4) Shooting the messenger. Yes, there are cranks and malcontents in every diocese, but that is not an excuse for circling the wagons and shooting at anyone who comes forward with relevant information concerning the questionable behavior (or orthodoxy) of a priest.

5) Lying. I find it so disturbing that spokesmen for church officials seem to have adopted, and are only held to, the very lax standards of honesty that apply to politicians and their spokesmen. Thus, as long as one is not absolutely covering up scandalous or criminal activity, it is acceptable to tell a better story rather than the true one. If it happens to come out later that Mr. Smith was actually golfing rather than attending a briefing when he got the news about such-and-such, that is accepted merely as a “clarification.” Two examples: 1) there was a Catholic World Report article about JPII, ca. 2003, in which it said that everyone knew that the Pope had Parkinson’s, though of course Joaquin Navarro-Valls denied it. It was simply taken for granted the Navarro-Valls would lie about it. (That prompted me to write a letter to CWR, in which I pointed out that we used to call that “lying.”) 2) Around the time of the bishops’ meeting in Dallas in 2002, the head of the USCCB flew off to Rome to consult about some matters, and then flew back. While he was gone, reporters were asking if he had gone to Rome, and his press people denied it. When he got back, they said, yes, he had been in Rome. Nobody made a big deal about the lying, but all I could think is that the new era of honesty and accountability was not getting off to a good start. (I have to confess that my recollection of the details of this second example are sketchy. What sticks in my mind is the apparent unconcern with which the bishop’s representatives told a lie of convenience – and no one called them on it. It was simply to be expected that spokespeople say whatever is helpful. Truth is a secondary consideration.)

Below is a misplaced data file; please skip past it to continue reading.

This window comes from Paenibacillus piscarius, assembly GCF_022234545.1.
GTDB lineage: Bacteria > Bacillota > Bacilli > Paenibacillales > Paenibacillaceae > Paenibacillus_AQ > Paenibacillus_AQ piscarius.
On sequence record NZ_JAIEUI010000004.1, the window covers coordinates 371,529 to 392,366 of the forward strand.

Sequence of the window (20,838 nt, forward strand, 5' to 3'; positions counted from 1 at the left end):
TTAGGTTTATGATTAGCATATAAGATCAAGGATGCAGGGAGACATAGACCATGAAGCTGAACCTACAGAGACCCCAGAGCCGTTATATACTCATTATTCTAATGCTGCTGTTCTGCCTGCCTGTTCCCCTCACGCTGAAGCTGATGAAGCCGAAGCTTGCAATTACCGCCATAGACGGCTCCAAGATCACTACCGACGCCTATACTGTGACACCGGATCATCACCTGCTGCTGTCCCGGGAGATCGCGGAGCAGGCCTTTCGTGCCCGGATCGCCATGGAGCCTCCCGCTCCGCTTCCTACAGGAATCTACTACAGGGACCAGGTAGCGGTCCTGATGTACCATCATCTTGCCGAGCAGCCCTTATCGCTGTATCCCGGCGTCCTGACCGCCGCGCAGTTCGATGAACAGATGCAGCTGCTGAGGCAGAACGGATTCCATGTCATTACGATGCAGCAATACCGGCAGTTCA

6) The rush to forgiveness. Lawler’s book is replete with examples of bishops giving wonderful send-offs to despicable people, thanking them for their years of devoted service, the gifts they brought to their ministry, etc. I can think of similar cases here in California, for example, Bishop Ziemann in Santa Rosa. Again, my recollection of the exact details is a little sketchy, but I recall an article in Catholic San Francisco in which we were basically called on to admire Ziemann because he drew the line at paying millions of dollars in hush money for his peccadilloes. A few hundred thou were doable, but he decided eight million was too much (from the diocese he had spent into a $16 million deficit). What a guy! Then there was the priest who was arrested for possession of child pornography after his rooms at the seminary were raided. (Was he the rector, or just the dean? I forget.) As quick as the next issue of Catholic SF could get out, as he was being held without bail after entering a not guilty plea, we were being reminded about the need to forgive, we’re all human, years of service, etc. My reaction was, “Hey, he’s pled not guilty. Can we at least wait till he pleads guilty before we forgive him?” Is it really necessary to give everyone, no matter what they have done, a glowing commendation? Aren’t there times where at least silence would be more appropriate?

Again, sorry for the length of this, but I feel better having put this all down. Believe it or not, I also have some positive thoughts about bishops, but I won’t try your patience any further.

Article courtesy of the California Catholic Daily